Progress At 19th Street Baptist

 

Photo: Sean Maxwell

Last Saturday, April 28th, the masonry materials supply company LimeWorks.us, which markets an environmentally benign hydraulic lime mortar to be used in place of Portland cement, led a small workshop with some volunteers at the 19th Street Baptist Church in South Philadelphia in an effort to stabilize a section of the church’s compromised north wall. The volunteer team was made up of church members, a masonry student from Thaddeus Stevens College of Technology, and the student’s father.

Photo: Sean Maxwell

Photo: Sean Maxwell

Photo: Sean Maxwell

After raking the joints and cleaning the area, the crew replaced the bedding mortar using the company’s Ecologic Mortar, which is made up of natural hydraulic lime. The mortar is meant to be an accurate reflection of the building’s original mortar.

According to Sean Maxwell of LimeWorks.us, the team successfully repaired two sections of the failing mortar on the north facing wall of the serpentine stone church. Maxwell says the company donated all the materials for the workshop and left a few bags for Reverend Vince Smith and his team of trained volunteers to continue making the most urgently needed repair.

“Following the workshop it became quite obvious that a master plan is needed to fully address all the repair needs inside and out,” says Maxwell.

About the author

Hidden City co-editor Nathaniel Popkin’s latest book is the novel Lion and Leopard (The Head and The Hand Press). He is also the author of Song of the City (Four Walls Eight Windows/Basic Books) and The Possible City (Camino Books). He is also senior writer and script editor of the Emmy-winning documentary series “Philadelphia: The Great Experiment” and the fiction review editor of Cleaver Magazine.



2 Comments


  1. I say ‘canonize’ these gents. At least it’s something positive. Frank Furness
    is smiling!

  2. Really great news!

Trackbacks

  1. Yes We Can Save The Frank Furness 19th Street Baptist Church
Recent Posts
Lost & Found (And Lost Again)

Lost & Found (And Lost Again)

July 28, 2014  |  Vantage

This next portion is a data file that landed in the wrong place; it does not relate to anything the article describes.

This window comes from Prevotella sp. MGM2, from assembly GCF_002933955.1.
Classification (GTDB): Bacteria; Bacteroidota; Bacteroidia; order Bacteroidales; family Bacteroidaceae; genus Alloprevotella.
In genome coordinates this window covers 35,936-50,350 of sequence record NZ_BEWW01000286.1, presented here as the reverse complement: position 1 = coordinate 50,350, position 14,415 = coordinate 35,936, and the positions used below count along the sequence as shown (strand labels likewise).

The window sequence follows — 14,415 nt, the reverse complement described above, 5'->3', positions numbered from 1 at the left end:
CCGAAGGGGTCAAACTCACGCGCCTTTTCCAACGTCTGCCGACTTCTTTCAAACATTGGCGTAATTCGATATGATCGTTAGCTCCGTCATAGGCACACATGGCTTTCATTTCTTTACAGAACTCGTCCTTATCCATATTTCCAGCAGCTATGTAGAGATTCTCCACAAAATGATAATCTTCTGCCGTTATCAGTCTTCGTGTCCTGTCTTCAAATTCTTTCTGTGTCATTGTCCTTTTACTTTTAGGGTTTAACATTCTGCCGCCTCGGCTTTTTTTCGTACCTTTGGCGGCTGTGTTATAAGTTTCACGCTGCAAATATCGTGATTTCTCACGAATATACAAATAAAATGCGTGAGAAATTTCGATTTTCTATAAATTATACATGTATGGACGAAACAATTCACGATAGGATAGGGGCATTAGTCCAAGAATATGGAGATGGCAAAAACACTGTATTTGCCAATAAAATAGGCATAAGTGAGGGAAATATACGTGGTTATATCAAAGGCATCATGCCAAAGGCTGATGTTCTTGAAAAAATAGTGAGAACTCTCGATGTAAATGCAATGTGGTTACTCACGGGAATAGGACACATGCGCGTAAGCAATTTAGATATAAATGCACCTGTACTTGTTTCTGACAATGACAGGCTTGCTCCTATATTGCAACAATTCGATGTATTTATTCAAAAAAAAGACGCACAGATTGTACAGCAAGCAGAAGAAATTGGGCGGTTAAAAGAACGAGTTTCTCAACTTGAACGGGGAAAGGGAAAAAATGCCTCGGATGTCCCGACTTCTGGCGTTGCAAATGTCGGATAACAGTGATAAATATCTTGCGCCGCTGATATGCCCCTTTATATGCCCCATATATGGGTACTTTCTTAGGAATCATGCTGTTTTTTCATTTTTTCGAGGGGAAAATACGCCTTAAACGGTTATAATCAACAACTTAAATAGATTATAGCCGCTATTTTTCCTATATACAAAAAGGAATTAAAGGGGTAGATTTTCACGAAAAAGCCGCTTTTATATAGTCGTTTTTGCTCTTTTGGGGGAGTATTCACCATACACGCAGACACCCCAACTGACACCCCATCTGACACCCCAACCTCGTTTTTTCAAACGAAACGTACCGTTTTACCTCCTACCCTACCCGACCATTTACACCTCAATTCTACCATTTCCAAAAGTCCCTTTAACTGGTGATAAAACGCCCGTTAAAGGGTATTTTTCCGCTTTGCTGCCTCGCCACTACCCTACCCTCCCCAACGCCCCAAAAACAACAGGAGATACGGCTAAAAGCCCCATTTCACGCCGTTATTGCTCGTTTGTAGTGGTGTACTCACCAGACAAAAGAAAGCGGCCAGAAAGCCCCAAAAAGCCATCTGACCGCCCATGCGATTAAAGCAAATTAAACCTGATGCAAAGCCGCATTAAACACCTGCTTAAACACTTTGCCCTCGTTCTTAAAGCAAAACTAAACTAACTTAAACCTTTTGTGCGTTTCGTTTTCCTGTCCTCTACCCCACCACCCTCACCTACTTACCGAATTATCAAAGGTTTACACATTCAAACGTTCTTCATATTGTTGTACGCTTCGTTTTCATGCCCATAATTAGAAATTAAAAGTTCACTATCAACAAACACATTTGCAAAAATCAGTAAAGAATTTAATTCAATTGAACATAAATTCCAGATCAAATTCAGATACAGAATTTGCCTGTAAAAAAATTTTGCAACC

Keep a close eye on construction sites and you sometimes see a hidden layer of history come to light. Peter Woodall has been saving up good examples for a while now and brings us this collection > more

NoLibs Zoning Chair Discusses How Best To Ensure Density

NoLibs Zoning Chair Discusses How Best To Ensure Density

July 28, 2014  |  Morning Blend

Larry Freedman on the necessity of “sincere and informed” discussions with developers, Ken Weinstein offers to facilitate inclusion of Germantown Ave trestle in regional trail network, St. Joseph’s to get state historical marker, and readying for the Civic Design Review of the Morman Church’s apartment complex proposal > more

A Call For Open Parking Data And The Better Planning It Allows

A Call For Open Parking Data And The Better Planning It Allows

July 25, 2014  |  Morning Blend

Why we can’t ignore the parking problem any longer, developer to talk loft conversion in South Philly, more student housing in UCity, videographer chronicles Philly’s “Makers,” and all taxis to get cameras > more

A Place Called The Plateau Is Where Everybody Goes

A Place Called The Plateau Is Where Everybody Goes

July 24, 2014  |  Last Light

With yesterday's dedication of the John K. Binswanger Grove of Park Champions, the Fairmount Park Conservancy ushered in a new era of growth at the Belmont Plateau. It's always been Brad Maule's favorite place to survey the growth of the Philly skyline > more

Plan To Revitalize Kensington North Of Lehigh Approved

Plan To Revitalize Kensington North Of Lehigh Approved

July 24, 2014  |  Morning Blend

Planning Commission likes what it sees from New Kensington CDC, Philadelphia’s building boom as complimentary across varying sectors, renovating affordable commercial properties in North Philly, and INHP and the economic multiplier effect > more

Landmarks, Reinterpreted

Landmarks, Reinterpreted

July 24, 2014  |  Buzz

To help celebrate its 200th anniversary, the Athenaeum asked artists to reinterpret architectural landmark's on the National Register of Historic Places. The exhibition of the work is on display until August 8 > more